Langley man calls foul over shredded records

Langley is facing another lawsuit over alleged state Public Records Act violations.

Documents filed in Island County Superior Court last week by Langley resident John Norby include a slew of complaints that center on former mayor Fred McCarthy and a pocket notebook he had destroyed following a records request. Norby claims the city acted illegally, denying him what he says were public documents and then purposely shredding them.

“I’m an advocate of openness and transparency in government,” Norby said. “I have simply made three records requests in my entire life and the city of Langley denied them all.”

Norby, who’s been a vocal critic of McCarthy in the past, declined to comment on what he was hoping to learn from the records.

In an interview Wednesday morning, McCarthy claims the notebook contained private information and “personal reflections” that did not pertain to city business. He added that it was destroyed only after the city’s attorney issued an opinion that said it was exempt from state disclosure laws.

The lawsuit names McCarthy, Mayor Tim Callison and Debbie Mahler, clerk and treasurer. Callison and Mahler were served but both declined to comment.

According to court documents, Norby alleged the city did not supply him with the fullest assistance, failed to respond to his Public Record Act requests, silently withheld records and failed to properly redact records. He also claims the city failed to provide an exemption log for withheld records, conducted an unreasonable search, failed to choose redaction rather than withholding requested records and failed to protect public records from damage after they had been requested.

On Dec. 10, 2015, Norby requested McCarthy’s small pocket notebooks, journals, diaries, notebooks and daily calendars. After reviewing the request, Lighthouse Law Group, the city’s attorney at the time, determined that McCarthy’s private notes were not considered public records subject to disclosure.

The “possibly responsive” documents were destroyed using a shredder following Norby’s Dec. 10 request, McCarthy said. McCarthy said his personal diaries that he wrote in during city meetings were used to reflect on “things that were going on.” He was reluctant to hand them over as they included personal information such as banking account numbers and passwords, and “all sorts of things that were very personal.”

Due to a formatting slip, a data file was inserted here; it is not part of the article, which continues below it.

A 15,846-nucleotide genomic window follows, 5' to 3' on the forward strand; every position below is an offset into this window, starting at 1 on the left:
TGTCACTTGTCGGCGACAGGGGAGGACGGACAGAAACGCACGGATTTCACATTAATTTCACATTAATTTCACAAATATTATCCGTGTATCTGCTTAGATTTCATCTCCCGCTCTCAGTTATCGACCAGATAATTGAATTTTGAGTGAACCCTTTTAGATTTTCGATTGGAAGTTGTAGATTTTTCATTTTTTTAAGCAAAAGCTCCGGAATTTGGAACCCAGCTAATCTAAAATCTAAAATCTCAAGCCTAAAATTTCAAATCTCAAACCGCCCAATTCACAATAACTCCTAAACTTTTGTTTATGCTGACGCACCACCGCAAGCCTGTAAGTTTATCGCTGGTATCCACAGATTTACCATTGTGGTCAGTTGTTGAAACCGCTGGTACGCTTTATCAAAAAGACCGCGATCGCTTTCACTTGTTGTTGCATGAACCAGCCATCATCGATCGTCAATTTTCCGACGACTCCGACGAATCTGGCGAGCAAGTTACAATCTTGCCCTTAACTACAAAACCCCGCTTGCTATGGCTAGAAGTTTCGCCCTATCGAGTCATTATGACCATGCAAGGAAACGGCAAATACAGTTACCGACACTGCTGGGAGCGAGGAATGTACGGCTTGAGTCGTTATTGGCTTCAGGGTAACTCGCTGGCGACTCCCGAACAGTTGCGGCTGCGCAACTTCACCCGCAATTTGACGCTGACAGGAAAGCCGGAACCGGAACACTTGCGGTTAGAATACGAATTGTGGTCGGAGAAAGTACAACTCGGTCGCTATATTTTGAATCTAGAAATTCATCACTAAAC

“Lots of people keep personal diaries, but I don’t think they keep them with the intent that they’re going to become a public record of the city or some kind of municipality,” McCarthy said. “…The distinguishing factor is that those were my personal notes and not city notes. That’s what makes them different.”

Mahler informed Norby via email on Dec. 15, 2015 that six boxes of manilla file folders, binders of miscellaneous notes for each year of McCarthy’s term, and 48 other binders chronicling “his notes and city business” were available for his examination at City Hall.

Though Mahler declined to discuss the case in detail, she did say McCarthy refused her request to see if any city business had been recorded in his diaries.

“Fred told me that they were his personal diaries and that they weren’t public record,” Mahler said. “That was the advice he had gotten from the city attorney.”

“It’s not like I can tackle my boss and take his stuff away,” she added.

Norby claimed that state law required the city to redact the records rather than withhold them, and prohibited it from destroying requested public records. He also claimed that he was entitled to a list of any exemption to any non-disclosed records.

In a Dec. 16, 2015 Public Record Act request, Norby reiterated his previous request and also asked for attorney invoices showing time spent reviewing records requested and the time frame upon which the attorney viewed the request to the date a determination was made. Mahler did not provide an estimated date of disclosure.

A response was not made until July 21, 2016, according to court documents. Mahler informed Norby on July 7, 2016 that McCarthy had destroyed some of the records requested on Dec. 10, 2015.

The state Public Records Act requires governments to respond to a request within five days, either providing the documents, denying the request with a cited RCW of why the documents are exempt from disclosure, or finally providing a timeframe for which the records will be provided.

On July 8, Norby repeated his previous requests while also asking for records regarding Callison’s knowledge of McCarthy’s destruction of Norby’s requested public records and any correspondence between Callison and McCarthy.

Mahler responded on July 21 with an exemption claim for attorney work product/attorney client privilege.

McCarthy and Norby’s relationship is one that is strained. The pair got into a public squabble over old, decaying tires on city property in 2015. Norby complained the city had not taken his concerns from a year beforehand seriously. In a climactic moment, Norby rolled in one of the tires to a city council meeting. The city later removed them, though Norby had already removed some himself.

This is the third public records lawsuit leveled at Langley in the past two years; Clinton resident Eric Hood filed two claims, one of which was settled out of court in April of 2015 — the city paid Hood $1,000 — and the second remains ongoing.

Norby is asking for an award of attorney’s fees and costs pursuant to judicial review of agency actions.

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